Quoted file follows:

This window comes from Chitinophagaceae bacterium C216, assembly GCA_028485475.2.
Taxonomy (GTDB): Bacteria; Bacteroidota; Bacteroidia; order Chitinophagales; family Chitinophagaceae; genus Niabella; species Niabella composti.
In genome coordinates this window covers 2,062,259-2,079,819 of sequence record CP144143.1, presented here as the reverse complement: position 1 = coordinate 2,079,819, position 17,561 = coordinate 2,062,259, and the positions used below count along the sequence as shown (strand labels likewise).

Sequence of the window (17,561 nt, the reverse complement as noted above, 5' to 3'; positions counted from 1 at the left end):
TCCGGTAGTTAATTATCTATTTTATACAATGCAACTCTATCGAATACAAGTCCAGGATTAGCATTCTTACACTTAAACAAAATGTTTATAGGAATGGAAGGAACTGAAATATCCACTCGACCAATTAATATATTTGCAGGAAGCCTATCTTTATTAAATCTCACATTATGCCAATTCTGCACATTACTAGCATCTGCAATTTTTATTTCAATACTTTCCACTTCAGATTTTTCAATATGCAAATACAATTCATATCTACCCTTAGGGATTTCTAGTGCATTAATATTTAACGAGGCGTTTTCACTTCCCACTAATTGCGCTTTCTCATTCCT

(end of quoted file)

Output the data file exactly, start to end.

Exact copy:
This window comes from Chitinophagaceae bacterium C216, assembly GCA_028485475.2.
Taxonomy (GTDB): Bacteria; Bacteroidota; Bacteroidia; order Chitinophagales; family Chitinophagaceae; genus Niabella; species Niabella composti.
In genome coordinates this window covers 2,062,259-2,079,819 of sequence record CP144143.1, presented here as the reverse complement: position 1 = coordinate 2,079,819, position 17,561 = coordinate 2,062,259, and the positions used below count along the sequence as shown (strand labels likewise).

Sequence of the window (17,561 nt, the reverse complement as noted above, 5' to 3'; positions counted from 1 at the left end):
TCCGGTAGTTAATTATCTATTTTATACAATGCAACTCTATCGAATACAAGTCCAGGATTAGCATTCTTACACTTAAACAAAATGTTTATAGGAATGGAAGGAACTGAAATATCCACTCGACCAATTAATATATTTGCAGGAAGCCTATCTTTATTAAATCTCACATTATGCCAATTCTGCACATTACTAGCATCTGCAATTTTTATTTCAATACTTTCCACTTCAGATTTTTCAATATGCAAATACAATTCATATCTACCCTTAGGGATTTCTAGTGCATTAATATTTAACGAGGCGTTTTCACTTCCCACTAATTGCGCTTTCTCATTCCT